The Golden Problem: Why It is Difficult to Come Up With a Good Trading System for Spot Gold and Some of My Findings

Gold is definitely something most of us want to trade, not only because it is a significantly liquid asset but because it is offered by many different Forex brokers and provides a solid alternative asset class against currencies. If you have a system for spot metals that can also trade spot currencies then you’re most probably after a solid market inefficiency and even if you have separate systems for spot currencies and gold the degree of diversification you gain by investing in gold might increase the future chances of survival of your strategy basket. However creating a system for gold is not very easy since the market conditions that determine gold price have fluctuated significantly during the past twenty years and some of the assumptions made for currency trading simply do not apply to gold.

When developing systems for spot currencies I usually do a development process based on 10-20 years of data which in the end reveals a strategy that is able to profit across a wide variety of market conditions. In currencies the assumption that a strategy that gives 10 years of profit will continue to profit is valid for the most part as systems that have been developed over the 1990-2000 period and then out-of-sample tested from 2000 to 2010 give profitable results overall. This means that the market structure around currencies seems to have some sort of coherence which has not disappeared within the past 20 years and which has a high probability of growing even stronger into the future. For me it is therefore not hard to develop a system for spot currencies as I have a high degree of confidence in the like-hood of success of the development process.

Now silver and gold are a completely different story. If you develop a system using EOD data for Gold between 1994 and 2000 (which is what we have available) you’ll find that these systems always fail in the 2000-2011 period, simply because gold has “changed gears” and entered an exponential growth phase during the past ten years which is very unlike anything seen within the 1980-2000 period. When developing systems with even the slightest degrees of freedom it becomes evident that any curve fitting to the gold 1994-2000 era yields unprofitable results under a later out-of-sample testing time. It is therefore evident that any strategy developed from the 2000-2010 period will most likely suffer the same fate. Gold has increased almost 8 times in value since 1998 and this growth phase seems to be simply unsustainable in the longer term so gold will most likely either arrive at a “still phase” (much slower ascent or decline) or crash hard during the next 10 years (check data from 1960-1980 to see a similar scenario happening). the important thing is that we simply cannot assume that exponential growth will continue, we must build systems that may profit if it does or if it does not.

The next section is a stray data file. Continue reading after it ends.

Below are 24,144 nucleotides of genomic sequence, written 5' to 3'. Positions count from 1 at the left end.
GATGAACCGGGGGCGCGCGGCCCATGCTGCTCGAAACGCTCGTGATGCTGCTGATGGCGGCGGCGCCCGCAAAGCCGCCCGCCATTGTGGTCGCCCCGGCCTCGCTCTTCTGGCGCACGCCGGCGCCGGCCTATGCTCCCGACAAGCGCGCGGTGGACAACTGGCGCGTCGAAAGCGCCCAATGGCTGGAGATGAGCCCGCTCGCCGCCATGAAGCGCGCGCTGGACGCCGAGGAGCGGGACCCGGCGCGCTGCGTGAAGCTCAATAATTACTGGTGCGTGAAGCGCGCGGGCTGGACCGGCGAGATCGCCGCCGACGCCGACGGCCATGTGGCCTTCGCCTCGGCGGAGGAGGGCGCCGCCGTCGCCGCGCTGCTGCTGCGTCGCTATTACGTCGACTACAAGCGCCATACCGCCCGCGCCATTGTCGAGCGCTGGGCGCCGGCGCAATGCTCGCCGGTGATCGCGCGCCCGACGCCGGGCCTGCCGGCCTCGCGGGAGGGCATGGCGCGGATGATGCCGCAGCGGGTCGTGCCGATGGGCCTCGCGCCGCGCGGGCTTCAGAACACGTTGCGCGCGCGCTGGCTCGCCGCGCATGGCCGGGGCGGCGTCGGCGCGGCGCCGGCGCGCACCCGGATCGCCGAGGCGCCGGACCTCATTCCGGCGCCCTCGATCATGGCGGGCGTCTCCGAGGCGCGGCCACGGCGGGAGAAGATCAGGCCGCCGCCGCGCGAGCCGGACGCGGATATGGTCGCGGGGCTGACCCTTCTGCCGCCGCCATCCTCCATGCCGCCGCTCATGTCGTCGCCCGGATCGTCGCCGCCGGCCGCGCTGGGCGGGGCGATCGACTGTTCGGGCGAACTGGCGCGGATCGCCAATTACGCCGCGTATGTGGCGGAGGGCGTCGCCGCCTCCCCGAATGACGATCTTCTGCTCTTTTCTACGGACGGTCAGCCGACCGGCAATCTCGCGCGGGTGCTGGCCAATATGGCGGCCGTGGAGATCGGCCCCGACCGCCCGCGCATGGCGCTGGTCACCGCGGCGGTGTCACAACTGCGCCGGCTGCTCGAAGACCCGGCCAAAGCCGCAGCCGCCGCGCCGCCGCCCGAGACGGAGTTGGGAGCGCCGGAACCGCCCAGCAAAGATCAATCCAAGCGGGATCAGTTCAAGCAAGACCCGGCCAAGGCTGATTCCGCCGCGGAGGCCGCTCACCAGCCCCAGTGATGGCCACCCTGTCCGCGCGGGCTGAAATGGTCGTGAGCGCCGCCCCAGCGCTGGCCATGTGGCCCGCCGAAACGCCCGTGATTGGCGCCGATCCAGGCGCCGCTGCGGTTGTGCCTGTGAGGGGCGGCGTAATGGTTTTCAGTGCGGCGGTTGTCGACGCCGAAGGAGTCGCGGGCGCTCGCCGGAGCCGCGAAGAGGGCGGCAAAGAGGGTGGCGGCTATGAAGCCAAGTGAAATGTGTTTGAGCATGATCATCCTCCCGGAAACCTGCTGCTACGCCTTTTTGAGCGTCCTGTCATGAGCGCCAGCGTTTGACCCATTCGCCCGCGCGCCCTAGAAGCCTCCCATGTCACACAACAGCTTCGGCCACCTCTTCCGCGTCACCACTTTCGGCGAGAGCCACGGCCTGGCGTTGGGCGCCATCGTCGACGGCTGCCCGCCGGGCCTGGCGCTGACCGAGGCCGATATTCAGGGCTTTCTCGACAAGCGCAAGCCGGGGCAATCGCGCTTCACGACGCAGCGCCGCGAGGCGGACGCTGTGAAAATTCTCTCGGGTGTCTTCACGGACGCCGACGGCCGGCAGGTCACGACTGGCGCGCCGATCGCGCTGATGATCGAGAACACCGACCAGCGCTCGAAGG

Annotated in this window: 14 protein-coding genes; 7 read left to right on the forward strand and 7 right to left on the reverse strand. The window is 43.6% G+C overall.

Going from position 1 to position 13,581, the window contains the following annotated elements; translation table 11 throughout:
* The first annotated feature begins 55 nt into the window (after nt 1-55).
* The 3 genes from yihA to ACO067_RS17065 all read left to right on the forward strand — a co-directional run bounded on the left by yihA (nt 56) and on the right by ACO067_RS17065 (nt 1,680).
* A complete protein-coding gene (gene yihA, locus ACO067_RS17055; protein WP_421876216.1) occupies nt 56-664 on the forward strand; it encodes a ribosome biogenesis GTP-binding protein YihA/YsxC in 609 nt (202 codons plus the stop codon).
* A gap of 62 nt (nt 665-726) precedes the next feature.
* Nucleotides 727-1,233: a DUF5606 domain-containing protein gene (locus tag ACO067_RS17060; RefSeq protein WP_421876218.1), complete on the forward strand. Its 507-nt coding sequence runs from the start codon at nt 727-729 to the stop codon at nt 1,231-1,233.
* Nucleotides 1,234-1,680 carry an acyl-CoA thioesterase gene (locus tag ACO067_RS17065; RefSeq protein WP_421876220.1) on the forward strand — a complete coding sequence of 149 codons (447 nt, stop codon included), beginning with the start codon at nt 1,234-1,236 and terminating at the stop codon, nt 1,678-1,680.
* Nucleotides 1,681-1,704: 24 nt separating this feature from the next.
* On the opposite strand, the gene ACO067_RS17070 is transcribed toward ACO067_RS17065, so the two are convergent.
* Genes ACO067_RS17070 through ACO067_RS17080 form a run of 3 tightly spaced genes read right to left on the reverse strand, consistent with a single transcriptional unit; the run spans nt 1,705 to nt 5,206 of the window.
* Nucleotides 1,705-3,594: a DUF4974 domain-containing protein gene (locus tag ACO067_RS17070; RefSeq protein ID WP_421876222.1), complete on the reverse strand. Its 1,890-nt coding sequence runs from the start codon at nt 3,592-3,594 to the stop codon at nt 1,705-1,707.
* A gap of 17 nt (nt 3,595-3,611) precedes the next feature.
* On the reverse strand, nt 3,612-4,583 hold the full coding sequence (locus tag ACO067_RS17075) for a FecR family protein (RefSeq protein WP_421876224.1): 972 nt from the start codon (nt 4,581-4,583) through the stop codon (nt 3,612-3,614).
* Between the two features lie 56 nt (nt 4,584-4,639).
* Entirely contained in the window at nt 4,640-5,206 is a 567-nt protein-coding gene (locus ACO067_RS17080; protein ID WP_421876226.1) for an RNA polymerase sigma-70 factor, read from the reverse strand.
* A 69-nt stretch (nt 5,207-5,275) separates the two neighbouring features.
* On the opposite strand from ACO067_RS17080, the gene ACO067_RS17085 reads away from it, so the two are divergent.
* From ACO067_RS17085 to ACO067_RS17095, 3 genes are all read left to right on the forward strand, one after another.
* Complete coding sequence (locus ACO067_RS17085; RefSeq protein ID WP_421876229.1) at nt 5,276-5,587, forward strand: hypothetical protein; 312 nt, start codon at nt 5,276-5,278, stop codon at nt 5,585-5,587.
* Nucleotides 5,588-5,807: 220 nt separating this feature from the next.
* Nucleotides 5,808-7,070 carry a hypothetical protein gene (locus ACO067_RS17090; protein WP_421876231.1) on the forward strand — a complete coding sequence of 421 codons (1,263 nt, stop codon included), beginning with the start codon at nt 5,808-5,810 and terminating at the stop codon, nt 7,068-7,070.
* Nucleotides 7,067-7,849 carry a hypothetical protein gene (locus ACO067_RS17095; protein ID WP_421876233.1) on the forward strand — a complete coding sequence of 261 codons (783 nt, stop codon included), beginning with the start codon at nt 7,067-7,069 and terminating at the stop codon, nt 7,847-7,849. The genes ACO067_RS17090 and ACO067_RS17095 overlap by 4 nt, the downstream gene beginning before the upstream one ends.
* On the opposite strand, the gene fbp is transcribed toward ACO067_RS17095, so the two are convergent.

Does this mean that we cannot develop a gold system? No, it certainly doesn’t mean that but it means that we need to develop systems for gold that take into account everything that has happened within the past 17 years (from 1994) so that we do not simply crash and burn if there is in fact a change in gold’s trading tendency. We want to be within a scenario where we can profit from both a steady continued ascent (further valuation of gold) or a change in gold’s trading (crash or change to “stand still”). I could not comfortably develop a system based only the past 10 years of exponential growth because all systems are heavily asymmetric (rely almost entirely on longs to profit) and fail under previous conditions (which we will eventually see again as the economy cycles).

Another interesting part comes when we attempt to develop trading systems for the past 17 years. Using our Asirikuy genetic framework (Coatl) there are almost no positive results and those that do show up have a very limited number of trades. Coatl is indeed quite confused by the hard change in trading character and despite its very large decision space it is unable to find a meaningful fit that can achieve significant profit on this asset’s charts for the past 17 years. It seems that the change in market conditions was nothing but abrupt and therefore genetics do not achieve success as the “grip” they attempt to put around gold is just “too tight” to put it in words.

What can we do to build a successful trading system for gold ? Well we can always think of gold a as as regular commodity and attack it with a symmetric trend following strategy that makes no assumptions and has no optimizations (Quimichi) and see what happens. Not surprisingly Quimichi is one of the few Asirikuy strategies that does manage to reach a profitable outcome on gold’s 17 year data without any optimization and with the exact same settings used on other currency pairs. This shows – yet again – Quimichi’s power as it is able to profit from things as varied as the USD/JPY and the spot gold XAU/USD pair. Sure, results aren’t very good (average compounded yearly profit to maximum draw down ratio of 0.2) but overall results are positive which is the first step into the building of a really robust gold system (which will resist even a “hard crash” in gold).